a Constitution Bench of this Court had the occasion to consider the effect of an order passed by a Minister on a file, which order was not communicated to the person concerned. Referring to the Article 166(1) of the Constitution, the Court held that order of the Minister could not amount to an order by the State Government unless it was expressed in the name of the Rajpramukh, as required by the said Article and was then communicated to the party concerned. The court observed that business of State is a complicated one and has necessarily to be conducted through the agency of a large number of officials and authorities. Before an action is taken by the authority concerned in the name of the Rajpramukh, which formality is a constitutional necessity, nothing done would amount to an order creating rights or casting liabilities to third parties. It is possible, observed that Court, that after expressing one opinion about a particular matter at a particular stage a Minister or the Council of Ministers may express quite a different opinion which may be opposed to the earlier opinion. In such cases, which of the two opinions can be regarded as the “order” of the State Government? It was held that opinion becomes a decision of the Government only when it is communicated to the person concerned.” (Underlines supplied)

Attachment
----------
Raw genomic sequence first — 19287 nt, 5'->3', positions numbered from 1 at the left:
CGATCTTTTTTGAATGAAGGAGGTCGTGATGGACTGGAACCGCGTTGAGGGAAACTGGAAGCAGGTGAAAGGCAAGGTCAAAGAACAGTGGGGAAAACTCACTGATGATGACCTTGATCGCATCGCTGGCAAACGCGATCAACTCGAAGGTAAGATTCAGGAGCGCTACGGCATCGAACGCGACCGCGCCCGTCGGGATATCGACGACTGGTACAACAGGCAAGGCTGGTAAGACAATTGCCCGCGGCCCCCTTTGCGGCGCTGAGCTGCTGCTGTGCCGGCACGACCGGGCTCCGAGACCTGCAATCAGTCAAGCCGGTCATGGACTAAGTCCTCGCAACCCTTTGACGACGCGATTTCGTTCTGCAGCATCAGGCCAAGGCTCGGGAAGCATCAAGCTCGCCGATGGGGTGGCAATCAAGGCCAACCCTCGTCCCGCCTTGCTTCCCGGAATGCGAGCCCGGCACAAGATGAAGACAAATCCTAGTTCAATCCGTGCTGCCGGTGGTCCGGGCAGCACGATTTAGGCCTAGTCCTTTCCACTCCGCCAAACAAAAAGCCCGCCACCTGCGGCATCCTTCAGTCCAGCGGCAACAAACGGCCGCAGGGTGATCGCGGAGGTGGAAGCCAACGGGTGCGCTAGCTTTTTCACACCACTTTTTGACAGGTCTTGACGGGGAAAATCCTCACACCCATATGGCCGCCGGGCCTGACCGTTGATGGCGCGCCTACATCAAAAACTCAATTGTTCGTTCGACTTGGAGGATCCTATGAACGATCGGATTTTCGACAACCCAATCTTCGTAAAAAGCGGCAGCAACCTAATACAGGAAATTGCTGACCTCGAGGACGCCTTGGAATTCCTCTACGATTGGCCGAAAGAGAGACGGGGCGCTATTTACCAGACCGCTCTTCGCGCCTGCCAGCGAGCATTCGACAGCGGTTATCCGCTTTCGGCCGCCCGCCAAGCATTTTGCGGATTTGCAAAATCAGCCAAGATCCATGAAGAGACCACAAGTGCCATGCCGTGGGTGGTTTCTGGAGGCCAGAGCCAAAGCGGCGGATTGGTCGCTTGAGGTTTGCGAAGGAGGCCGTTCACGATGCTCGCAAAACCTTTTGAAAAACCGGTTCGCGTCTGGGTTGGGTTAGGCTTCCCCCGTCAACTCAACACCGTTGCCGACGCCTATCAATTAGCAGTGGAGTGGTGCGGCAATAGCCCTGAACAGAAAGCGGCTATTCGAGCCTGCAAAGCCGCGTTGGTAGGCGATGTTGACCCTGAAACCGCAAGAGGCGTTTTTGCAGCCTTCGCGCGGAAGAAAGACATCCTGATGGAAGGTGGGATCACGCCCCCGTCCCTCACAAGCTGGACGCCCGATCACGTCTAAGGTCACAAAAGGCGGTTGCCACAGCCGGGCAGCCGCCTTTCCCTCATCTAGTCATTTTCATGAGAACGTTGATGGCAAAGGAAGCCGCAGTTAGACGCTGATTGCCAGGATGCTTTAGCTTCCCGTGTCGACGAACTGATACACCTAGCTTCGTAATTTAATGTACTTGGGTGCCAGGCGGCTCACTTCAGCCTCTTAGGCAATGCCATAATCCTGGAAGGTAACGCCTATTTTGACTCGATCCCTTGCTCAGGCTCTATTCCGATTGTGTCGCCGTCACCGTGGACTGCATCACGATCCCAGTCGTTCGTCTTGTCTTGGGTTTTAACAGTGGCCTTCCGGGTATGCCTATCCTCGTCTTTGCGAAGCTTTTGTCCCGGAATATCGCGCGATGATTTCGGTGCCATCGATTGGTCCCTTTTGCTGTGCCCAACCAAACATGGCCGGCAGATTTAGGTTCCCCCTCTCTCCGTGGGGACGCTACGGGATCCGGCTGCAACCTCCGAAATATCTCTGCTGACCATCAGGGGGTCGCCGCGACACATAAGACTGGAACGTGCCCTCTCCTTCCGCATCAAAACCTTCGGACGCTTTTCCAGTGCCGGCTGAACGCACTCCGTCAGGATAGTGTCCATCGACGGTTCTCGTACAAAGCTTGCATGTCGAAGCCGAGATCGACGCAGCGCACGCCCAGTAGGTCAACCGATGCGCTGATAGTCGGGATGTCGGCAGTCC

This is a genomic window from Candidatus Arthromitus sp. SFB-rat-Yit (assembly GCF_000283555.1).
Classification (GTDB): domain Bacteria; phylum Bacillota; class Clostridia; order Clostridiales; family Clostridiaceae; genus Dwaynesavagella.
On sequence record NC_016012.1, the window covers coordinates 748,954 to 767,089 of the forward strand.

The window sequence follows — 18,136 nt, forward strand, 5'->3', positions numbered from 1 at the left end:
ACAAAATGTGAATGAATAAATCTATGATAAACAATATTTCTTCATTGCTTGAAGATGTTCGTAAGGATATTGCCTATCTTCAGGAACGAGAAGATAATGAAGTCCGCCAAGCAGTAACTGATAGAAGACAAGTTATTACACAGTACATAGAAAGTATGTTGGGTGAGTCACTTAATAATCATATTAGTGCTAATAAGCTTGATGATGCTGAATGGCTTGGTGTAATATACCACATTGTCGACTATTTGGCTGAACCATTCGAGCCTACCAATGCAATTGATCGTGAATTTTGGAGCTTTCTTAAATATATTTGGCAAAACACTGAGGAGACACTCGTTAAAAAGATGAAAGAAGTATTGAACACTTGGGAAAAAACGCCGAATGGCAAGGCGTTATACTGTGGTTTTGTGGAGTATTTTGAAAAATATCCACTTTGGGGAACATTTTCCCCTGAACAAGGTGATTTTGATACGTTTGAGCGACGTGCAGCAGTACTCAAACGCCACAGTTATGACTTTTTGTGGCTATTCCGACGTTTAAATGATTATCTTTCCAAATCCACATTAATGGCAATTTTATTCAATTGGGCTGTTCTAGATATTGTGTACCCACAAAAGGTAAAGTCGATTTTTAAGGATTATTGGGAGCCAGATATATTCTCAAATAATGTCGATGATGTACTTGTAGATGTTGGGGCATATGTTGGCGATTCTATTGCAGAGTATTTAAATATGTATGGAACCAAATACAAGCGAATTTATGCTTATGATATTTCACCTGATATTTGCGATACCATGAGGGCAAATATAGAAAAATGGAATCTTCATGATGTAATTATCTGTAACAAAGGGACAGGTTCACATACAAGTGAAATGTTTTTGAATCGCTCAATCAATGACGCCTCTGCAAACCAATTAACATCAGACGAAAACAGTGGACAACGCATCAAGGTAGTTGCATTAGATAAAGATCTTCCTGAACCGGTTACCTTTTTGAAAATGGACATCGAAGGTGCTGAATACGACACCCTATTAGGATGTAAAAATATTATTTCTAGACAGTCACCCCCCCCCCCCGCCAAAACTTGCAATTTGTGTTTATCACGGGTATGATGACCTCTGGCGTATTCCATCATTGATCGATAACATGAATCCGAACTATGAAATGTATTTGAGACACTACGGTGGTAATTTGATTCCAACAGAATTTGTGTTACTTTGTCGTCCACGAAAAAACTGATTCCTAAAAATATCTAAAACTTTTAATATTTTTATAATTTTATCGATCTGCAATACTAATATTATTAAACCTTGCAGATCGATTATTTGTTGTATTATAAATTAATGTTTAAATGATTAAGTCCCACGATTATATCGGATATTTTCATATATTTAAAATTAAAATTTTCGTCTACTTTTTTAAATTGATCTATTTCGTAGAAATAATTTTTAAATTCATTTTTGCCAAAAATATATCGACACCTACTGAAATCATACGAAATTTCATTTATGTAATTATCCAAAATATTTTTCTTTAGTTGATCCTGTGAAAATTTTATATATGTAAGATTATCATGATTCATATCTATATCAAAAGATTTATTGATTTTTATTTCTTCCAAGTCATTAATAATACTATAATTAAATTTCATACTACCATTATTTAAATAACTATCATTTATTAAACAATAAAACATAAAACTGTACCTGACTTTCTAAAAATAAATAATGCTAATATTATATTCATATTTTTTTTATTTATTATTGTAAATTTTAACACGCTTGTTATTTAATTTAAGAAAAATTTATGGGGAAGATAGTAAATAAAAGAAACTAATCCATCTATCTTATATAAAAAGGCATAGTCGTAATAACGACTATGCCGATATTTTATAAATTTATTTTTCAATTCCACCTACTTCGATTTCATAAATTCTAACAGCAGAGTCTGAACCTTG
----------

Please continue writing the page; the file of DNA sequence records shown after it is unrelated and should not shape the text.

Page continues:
In the case of Jasbir Singh Chhabra and Ors. Vs. State of Punjab and others MANU/SC/0152/2010=(2010)4SCC, 192 the Supreme Court of India has observed that:
“It must always be remembered that in a democratic polity like ours, the functions of the Government are carried out by different individuals at different levels. The issues and policy matters which are required to be decided by the Government are dealt with by several functionaries some of whom may record nothings on the files favouring a particular person or group of persons. Someone may suggest a particular line of action, which may not be conductive to public interest and others may suggest adoption of a different mode in large public interest. However, the final decision is required to be taken by the designated authority keeping in view the larger public interest.”
In the case of State of Urrisha and Ors. Vs. Masco Still Ltd. and Ors. (2013 4SCC 340) it has been held by the Supreme Court of India that:
“A writ petition shall not be maintainable unless it having been filed against such order which finally determine any right or observation of parties.”